Pros & Cons of the Sea Salt Water Flush

Jupiterimages/Comstock/Getty Images

The Sea Salt Water Flush, or SWF, is often used in combination with other detoxifying regimes to help loosen stool and cleanse the bowels. Over time, excess waste and toxins can build up in the colon, which are purported to make you feel tired or sick. In conjunction with a detox such as the Master Cleanse, built up toxins are flushed out of your system. Several important factors should be considered when attempting a SWF.

Cleansing of the Intestines and Colon

As advertised, SWF can cleanse the bowels by acting as a natural laxative. This is helpful for people who are detoxing or have trouble with bowel movements on their own. It is purported, but not proven, that the SWF can help relieve chronic headaches, certain diseases, and damaged intestines as well as improve skin, breath and body odour.

Lack of Effect

Some claim nothing at all happened after attempting the SWF. This means they just ingested a great amount of salt and the kidneys must work to filter or it may be stored in the body causing excess water weight. Some pre-made Sea Salt Flush packages contain up to 4,700 mg of salt, almost twice the daily recommended amount.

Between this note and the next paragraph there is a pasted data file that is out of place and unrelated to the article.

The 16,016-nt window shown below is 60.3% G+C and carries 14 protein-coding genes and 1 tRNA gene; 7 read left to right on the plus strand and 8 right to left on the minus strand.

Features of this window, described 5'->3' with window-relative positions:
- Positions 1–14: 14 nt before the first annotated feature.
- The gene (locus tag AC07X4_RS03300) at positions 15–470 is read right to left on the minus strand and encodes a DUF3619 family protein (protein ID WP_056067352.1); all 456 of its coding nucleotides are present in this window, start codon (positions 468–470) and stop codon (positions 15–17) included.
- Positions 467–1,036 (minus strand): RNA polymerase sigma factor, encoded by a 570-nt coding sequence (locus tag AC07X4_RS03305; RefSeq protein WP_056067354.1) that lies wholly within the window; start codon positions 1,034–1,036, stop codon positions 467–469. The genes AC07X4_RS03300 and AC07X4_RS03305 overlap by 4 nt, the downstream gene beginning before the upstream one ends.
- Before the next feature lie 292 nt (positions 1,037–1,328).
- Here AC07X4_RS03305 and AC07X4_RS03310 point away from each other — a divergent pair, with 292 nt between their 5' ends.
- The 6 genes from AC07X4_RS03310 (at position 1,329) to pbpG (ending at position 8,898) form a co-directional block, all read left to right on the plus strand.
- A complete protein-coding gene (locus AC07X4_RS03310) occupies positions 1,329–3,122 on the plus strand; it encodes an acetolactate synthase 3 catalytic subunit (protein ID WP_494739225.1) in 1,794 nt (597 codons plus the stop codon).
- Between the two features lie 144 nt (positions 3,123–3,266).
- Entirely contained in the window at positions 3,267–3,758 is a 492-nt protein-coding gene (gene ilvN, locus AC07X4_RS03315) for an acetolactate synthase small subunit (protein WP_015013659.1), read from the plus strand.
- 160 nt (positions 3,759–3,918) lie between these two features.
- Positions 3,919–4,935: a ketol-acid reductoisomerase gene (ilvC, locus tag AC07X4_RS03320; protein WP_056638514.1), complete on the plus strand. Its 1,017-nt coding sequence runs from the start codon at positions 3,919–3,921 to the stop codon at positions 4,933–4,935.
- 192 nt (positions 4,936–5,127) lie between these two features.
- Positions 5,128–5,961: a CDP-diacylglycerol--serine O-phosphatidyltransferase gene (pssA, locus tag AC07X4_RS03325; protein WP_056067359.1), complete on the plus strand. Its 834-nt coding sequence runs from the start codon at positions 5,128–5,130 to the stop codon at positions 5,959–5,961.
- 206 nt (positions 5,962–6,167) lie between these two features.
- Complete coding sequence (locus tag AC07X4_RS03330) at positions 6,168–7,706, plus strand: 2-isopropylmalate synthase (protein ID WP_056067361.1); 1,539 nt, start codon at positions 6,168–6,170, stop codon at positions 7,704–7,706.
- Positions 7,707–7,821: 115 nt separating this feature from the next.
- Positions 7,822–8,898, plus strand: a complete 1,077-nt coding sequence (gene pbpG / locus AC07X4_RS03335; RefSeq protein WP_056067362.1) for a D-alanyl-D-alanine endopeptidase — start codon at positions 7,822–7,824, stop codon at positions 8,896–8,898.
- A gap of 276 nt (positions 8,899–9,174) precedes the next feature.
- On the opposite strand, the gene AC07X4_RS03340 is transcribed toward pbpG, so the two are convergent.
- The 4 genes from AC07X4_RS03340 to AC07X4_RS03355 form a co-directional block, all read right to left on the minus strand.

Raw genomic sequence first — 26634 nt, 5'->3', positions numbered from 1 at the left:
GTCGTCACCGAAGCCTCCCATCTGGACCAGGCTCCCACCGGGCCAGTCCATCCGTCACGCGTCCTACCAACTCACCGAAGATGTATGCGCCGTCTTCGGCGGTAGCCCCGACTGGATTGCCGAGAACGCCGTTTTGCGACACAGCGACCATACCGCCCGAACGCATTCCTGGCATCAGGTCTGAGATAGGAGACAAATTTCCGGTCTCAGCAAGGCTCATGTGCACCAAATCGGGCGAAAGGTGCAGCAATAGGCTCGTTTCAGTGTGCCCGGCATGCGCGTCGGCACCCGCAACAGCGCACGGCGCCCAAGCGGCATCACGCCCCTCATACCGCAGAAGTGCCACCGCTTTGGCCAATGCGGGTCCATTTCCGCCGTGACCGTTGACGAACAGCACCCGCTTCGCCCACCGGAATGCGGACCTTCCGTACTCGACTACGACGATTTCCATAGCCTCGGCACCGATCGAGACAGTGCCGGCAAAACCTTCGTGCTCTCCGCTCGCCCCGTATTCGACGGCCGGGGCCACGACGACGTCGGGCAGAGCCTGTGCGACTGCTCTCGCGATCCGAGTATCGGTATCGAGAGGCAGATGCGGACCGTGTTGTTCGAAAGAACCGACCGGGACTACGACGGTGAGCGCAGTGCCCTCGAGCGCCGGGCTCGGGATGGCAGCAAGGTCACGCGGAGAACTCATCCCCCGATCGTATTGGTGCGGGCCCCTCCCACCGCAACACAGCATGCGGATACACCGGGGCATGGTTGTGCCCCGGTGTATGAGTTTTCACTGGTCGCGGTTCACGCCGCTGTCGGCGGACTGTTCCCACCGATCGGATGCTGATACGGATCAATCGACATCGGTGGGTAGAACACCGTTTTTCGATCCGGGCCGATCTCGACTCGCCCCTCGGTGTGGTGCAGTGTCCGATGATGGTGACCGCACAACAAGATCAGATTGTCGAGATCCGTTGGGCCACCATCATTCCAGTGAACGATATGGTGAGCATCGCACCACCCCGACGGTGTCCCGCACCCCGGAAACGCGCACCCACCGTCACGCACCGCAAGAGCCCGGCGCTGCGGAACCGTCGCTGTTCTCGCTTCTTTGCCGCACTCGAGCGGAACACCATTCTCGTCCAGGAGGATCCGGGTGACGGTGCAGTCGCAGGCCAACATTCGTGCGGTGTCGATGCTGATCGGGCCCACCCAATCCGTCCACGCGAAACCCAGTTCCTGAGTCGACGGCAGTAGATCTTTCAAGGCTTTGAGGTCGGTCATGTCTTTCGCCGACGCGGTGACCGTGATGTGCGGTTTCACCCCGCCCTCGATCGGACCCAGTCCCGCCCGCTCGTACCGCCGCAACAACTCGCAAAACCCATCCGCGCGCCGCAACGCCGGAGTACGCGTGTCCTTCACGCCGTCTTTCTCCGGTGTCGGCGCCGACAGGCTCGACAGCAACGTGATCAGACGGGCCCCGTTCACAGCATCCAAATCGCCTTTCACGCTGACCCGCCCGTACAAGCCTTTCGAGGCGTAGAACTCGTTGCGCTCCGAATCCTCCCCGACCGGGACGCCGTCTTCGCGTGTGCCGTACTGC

One possible effect of attempting the SWF is being unable to keep the mixture down and vomiting it up before it's able to make it's way through the body. This is most likely because of the amount of water being drank and the unpleasant taste. Feelings of nausea are often a warning from the body that something isn't right and it's important to listen to those reactions.

"Leaky" Bowels

The waste being "flushed" from your system has to go somewhere and it is said to take from one to six hours for the flush to work it's way through your system. This means multiple bowel movements and possible leaks when passing gas. Because of this it is recommended you stay home for that time and if you need to pass gas, do so on the toilet.

Most recent